The Council of Agriculture yesterday confirmed that the more than 3,000 chickens that died in Yunlin County in the past four days were infected with highly pathogenic H5N2 avian influenza, making this the sixth such outbreak in the country this year.
About 15,000 more chickens were culled yesterday to eliminate all 18,000 birds at the chicken farm in Beigang Township (北港), where the outbreak occurred, and prevent the disease from spreading, Bureau of Animal and Plant Health Inspection and Quarantine Deputy Director-General Huang Kwo-ching (黃國青) said in the afternoon.
The highly pathogenic case was confirmed by the council’s Animal Health Research Institute through sequence analysis of the virus yesterday, Huang said, adding that the council took emergency prevention measures of clinical examination and epidemiological investigation within a 3km radius of the farm.
Lu Cheng-chang (呂政璋), head of the county’s Agriculture Department, said none of the potentially infected chickens had entered the market because movement in and out of the farm has been restricted since the unusually high number of deaths was first noticed.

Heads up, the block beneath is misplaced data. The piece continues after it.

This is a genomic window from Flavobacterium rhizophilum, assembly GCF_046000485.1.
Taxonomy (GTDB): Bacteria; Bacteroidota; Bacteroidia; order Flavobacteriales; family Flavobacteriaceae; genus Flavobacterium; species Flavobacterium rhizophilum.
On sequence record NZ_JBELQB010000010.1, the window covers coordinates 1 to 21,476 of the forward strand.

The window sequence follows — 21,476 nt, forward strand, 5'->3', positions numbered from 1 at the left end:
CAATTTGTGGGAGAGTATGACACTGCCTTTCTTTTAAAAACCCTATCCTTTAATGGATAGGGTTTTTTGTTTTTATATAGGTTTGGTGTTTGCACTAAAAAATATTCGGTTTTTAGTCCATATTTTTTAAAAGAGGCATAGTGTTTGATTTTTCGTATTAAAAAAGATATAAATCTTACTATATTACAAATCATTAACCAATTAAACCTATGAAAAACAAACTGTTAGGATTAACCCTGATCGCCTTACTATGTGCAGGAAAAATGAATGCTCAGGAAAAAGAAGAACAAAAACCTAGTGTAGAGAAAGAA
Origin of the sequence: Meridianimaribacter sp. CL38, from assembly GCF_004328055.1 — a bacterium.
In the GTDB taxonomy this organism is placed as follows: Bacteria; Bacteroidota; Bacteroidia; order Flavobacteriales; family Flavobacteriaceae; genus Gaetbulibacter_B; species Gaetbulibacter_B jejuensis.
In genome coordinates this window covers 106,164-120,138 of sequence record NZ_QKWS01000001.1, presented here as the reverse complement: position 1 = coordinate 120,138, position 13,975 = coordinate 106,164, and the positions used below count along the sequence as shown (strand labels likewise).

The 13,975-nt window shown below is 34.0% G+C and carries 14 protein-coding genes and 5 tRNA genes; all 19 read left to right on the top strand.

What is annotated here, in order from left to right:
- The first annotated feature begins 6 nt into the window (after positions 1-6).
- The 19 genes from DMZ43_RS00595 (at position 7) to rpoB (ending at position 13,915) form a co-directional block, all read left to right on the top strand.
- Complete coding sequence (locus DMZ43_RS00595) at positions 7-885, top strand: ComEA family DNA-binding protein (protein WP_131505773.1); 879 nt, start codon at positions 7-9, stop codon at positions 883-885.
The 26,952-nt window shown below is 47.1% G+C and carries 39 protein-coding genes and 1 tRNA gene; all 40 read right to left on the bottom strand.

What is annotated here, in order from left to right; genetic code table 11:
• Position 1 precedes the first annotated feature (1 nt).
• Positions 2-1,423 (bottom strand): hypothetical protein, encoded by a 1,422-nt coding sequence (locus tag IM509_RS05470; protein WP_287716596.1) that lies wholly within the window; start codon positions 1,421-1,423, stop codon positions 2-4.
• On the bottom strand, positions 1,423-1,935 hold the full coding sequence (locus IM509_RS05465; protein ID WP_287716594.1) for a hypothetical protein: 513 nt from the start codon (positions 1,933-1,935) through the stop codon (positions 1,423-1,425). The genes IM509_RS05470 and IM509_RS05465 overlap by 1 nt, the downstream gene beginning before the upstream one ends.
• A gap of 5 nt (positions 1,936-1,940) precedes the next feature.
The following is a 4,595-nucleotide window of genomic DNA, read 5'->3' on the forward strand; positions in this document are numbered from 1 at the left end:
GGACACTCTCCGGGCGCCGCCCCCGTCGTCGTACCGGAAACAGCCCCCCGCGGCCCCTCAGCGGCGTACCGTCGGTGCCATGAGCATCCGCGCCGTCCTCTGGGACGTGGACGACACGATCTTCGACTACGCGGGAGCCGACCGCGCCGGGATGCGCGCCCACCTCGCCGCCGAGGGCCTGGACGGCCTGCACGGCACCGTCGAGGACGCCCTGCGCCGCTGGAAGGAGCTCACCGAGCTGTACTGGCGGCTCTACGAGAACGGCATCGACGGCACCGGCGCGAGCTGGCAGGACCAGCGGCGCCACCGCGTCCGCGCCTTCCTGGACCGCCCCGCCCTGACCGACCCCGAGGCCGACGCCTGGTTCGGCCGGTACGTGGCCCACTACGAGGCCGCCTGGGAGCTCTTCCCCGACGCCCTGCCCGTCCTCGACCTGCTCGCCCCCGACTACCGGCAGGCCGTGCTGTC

The department has requested the military dispatch soldiers to help disinfect the area within 3km of the farm. No similar infection has been detected in other chicken farms in the county, Lu said.
More than 13 million chickens are currently being raised on more than 900 farms in Yunlin, Lu said.
He said any farms infected with bird flu will be quarantined for at least 21 days before they are allowed to raise animals again. None of the other five affected farms has resumed operations, he said.
Huang said the sequence analysis showed the virus in Yunlin was similar to the highly pathogenic case found in Greater Tainan’s Lioujia District (六甲) in February, both of which have high death rates.
Asked why the virus was discovered almost two months after the last reported case in Pingtung County’s Yenpu Township (鹽埔) in March, Huang said this showed the virus had not yet been eliminated.
Huang said vehicles for transporting chickens, non-disinfected cages and the footwear or clothing worn by people moving between farms were all possible means of transmitting the virus.
Additional reporting by CNA